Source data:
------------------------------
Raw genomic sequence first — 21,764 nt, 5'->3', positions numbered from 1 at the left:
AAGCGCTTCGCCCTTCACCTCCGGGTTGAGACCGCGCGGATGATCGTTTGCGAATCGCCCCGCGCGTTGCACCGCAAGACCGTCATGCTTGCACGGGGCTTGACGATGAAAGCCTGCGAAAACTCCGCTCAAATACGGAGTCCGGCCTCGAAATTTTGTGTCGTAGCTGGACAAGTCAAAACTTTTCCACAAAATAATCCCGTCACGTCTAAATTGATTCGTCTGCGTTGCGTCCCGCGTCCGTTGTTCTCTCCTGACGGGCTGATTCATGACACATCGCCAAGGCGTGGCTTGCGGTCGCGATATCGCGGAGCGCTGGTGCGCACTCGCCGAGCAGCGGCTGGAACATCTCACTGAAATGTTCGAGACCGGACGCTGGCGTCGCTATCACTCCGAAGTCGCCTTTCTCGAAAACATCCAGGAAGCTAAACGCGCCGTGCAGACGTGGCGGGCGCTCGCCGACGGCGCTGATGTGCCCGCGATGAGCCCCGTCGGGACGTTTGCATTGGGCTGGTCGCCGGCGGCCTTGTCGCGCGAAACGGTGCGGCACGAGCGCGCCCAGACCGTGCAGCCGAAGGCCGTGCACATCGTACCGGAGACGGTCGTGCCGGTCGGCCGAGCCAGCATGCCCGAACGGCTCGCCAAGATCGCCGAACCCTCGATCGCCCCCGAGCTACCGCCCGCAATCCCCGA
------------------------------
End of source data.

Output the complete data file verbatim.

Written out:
Raw genomic sequence first — 21,764 nt, 5'->3', positions numbered from 1 at the left:
AAGCGCTTCGCCCTTCACCTCCGGGTTGAGACCGCGCGGATGATCGTTTGCGAATCGCCCCGCGCGTTGCACCGCAAGACCGTCATGCTTGCACGGGGCTTGACGATGAAAGCCTGCGAAAACTCCGCTCAAATACGGAGTCCGGCCTCGAAATTTTGTGTCGTAGCTGGACAAGTCAAAACTTTTCCACAAAATAATCCCGTCACGTCTAAATTGATTCGTCTGCGTTGCGTCCCGCGTCCGTTGTTCTCTCCTGACGGGCTGATTCATGACACATCGCCAAGGCGTGGCTTGCGGTCGCGATATCGCGGAGCGCTGGTGCGCACTCGCCGAGCAGCGGCTGGAACATCTCACTGAAATGTTCGAGACCGGACGCTGGCGTCGCTATCACTCCGAAGTCGCCTTTCTCGAAAACATCCAGGAAGCTAAACGCGCCGTGCAGACGTGGCGGGCGCTCGCCGACGGCGCTGATGTGCCCGCGATGAGCCCCGTCGGGACGTTTGCATTGGGCTGGTCGCCGGCGGCCTTGTCGCGCGAAACGGTGCGGCACGAGCGCGCCCAGACCGTGCAGCCGAAGGCCGTGCACATCGTACCGGAGACGGTCGTGCCGGTCGGCCGAGCCAGCATGCCCGAACGGCTCGCCAAGATCGCCGAACCCTCGATCGCCCCCGAGCTACCGCCCGCAATCCCCGA